It would be impossible to fully explore this topic in such a short article but I’d suggest you check out the guidance produced by the Information Commissioners Office in the UK as an example of the expectations that may emerge in other jurisdictions. Tools from OpenAI, Google and IBM are also useful.

Is it sufficiently accurate? 

All else being equal, we would prefer to have the most accurate AI possible. In reality, accuracy is often a trade-off with a multitude of other factors, most notably explainability and robustness.   

I’d encourage you to think in terms of ‘minimum viable intelligence’. This is not just because striving for 100% accuracy will prevent your project from ever launching. It is also because a clear idea of where acceptable boundaries for accuracy are will enable intelligent trade-offs with factors like explainability and robustness.

Is it fair? 

Does your AI system use data reasonably, respect privacy and people’s informed consent? As with any potential controversy in business, science or engineering, I urge you to put yourself in the shoes of each of your stakeholders and ask: is the impact of our AI on them fair? How will it be perceived?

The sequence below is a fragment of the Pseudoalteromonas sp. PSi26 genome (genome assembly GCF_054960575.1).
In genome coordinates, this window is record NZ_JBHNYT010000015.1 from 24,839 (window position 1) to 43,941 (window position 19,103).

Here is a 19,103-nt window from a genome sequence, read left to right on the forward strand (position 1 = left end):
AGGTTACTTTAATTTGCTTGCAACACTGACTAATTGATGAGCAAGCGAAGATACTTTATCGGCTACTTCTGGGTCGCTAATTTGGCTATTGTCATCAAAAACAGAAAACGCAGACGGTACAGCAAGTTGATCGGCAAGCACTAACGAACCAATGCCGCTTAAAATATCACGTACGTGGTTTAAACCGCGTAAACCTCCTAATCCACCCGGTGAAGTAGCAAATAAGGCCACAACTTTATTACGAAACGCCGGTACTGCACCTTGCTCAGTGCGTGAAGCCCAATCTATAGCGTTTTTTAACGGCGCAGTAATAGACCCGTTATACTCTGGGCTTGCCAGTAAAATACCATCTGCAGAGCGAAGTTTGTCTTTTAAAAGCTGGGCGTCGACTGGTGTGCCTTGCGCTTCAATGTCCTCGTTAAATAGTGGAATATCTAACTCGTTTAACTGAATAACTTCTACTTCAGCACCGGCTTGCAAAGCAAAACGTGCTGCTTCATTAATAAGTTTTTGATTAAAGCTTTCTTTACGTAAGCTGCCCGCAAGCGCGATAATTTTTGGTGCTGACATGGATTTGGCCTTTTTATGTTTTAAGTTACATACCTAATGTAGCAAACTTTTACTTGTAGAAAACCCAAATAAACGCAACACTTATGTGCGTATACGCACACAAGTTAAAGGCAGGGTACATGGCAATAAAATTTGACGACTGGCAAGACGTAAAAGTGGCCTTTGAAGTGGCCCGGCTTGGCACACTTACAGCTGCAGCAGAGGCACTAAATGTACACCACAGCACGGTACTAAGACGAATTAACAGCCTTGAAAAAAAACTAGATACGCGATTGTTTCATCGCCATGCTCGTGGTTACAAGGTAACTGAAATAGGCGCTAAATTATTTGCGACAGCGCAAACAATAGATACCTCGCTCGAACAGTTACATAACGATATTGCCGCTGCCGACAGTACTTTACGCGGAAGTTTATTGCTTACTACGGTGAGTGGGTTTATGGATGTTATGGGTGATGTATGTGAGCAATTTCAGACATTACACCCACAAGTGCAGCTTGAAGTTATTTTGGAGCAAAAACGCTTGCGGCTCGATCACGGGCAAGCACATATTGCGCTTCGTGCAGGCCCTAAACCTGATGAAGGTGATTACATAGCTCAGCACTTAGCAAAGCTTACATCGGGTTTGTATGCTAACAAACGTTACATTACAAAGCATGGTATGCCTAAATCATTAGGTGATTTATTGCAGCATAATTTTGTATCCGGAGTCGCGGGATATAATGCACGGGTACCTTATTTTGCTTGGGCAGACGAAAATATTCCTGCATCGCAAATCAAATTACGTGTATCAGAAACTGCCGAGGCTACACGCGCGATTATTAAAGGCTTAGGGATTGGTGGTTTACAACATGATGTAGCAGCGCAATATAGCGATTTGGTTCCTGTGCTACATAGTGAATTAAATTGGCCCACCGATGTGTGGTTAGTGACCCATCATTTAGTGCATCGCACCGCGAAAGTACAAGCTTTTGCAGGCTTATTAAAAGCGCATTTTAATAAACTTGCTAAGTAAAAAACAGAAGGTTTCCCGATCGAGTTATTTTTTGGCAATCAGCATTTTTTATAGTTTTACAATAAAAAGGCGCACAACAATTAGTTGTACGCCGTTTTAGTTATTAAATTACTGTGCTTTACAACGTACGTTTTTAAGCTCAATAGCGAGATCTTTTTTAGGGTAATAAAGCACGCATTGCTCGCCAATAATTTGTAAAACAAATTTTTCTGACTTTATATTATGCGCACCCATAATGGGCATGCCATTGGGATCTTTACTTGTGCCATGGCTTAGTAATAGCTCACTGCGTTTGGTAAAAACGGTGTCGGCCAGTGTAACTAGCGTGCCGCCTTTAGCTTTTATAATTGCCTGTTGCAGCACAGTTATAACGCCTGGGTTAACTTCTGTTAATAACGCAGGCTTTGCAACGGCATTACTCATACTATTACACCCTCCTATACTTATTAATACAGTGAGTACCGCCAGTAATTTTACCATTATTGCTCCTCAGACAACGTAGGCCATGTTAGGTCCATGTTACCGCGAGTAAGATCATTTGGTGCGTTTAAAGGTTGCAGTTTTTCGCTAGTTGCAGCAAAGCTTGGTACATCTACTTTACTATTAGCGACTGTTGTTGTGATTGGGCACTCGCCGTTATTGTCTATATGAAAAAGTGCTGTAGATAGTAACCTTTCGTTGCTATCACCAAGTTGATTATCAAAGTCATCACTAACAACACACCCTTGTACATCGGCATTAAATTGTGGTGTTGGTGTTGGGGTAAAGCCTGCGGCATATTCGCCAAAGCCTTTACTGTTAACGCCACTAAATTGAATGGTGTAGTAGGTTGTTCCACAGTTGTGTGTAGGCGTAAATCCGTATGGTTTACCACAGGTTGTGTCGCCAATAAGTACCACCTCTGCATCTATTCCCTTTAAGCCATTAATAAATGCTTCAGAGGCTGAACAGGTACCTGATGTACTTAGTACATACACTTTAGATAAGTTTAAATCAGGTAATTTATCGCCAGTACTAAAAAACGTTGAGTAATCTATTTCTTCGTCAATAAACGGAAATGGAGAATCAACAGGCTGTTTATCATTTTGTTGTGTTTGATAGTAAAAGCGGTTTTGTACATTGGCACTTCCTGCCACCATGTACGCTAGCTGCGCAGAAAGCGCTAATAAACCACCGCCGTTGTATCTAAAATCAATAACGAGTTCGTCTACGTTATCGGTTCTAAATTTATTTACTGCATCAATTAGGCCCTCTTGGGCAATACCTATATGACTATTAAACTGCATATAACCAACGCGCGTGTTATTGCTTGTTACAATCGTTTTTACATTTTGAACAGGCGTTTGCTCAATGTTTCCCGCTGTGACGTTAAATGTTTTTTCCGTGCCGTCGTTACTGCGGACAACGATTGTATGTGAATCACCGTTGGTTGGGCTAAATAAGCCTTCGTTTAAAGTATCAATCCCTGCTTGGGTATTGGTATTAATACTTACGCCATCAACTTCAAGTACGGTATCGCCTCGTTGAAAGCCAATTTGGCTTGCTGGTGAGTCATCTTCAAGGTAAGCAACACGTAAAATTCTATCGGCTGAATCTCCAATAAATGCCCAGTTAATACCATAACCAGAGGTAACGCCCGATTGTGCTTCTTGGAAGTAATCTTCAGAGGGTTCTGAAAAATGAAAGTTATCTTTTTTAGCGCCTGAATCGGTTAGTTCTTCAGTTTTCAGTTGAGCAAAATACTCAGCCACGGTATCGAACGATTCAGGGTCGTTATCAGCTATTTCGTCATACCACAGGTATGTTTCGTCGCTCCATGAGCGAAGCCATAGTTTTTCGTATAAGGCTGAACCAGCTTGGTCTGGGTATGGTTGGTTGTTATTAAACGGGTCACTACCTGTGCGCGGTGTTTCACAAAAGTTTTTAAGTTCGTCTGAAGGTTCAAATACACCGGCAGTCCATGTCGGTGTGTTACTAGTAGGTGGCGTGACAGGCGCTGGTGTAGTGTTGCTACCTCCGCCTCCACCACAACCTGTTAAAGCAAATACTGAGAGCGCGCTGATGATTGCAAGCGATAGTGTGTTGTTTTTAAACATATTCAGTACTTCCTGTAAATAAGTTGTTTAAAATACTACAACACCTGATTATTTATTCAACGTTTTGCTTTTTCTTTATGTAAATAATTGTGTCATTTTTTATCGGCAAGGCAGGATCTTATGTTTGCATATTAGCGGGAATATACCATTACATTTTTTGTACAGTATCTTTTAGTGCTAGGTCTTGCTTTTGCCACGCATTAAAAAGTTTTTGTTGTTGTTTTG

As legislators around the world limber up to continue to extend regulations on AI – most notably in the European Union, United States and Singapore where AI policy is already most mature1 – it is important that the AI community maintains the trust of people and politicians. This way, there should be no reason for them to jump to excessive rules. An environment of trust will help foster innovation and adoption of some transformative applications of AI

So, please do ask yourself: how responsible is my AI? If you would like to talk more about pushing the boundaries of the possibilities of AI in your industry, whilst developing responsibly, please get in touch.  



1These are the highest scoring regions in the Government Artificial Intelligence Readiness Index 2019. Available at

Michal Gabrielczyk
Head of Edge AI

Michal works with clients to explore how their businesses can be transformed with the right mix of cutting-edge technologies. Michal helps our customers apply Cambridge Consultants’ world-leading expertise in AI, silicon, sensing and connectivity to realise their ambitions with AI at the edge.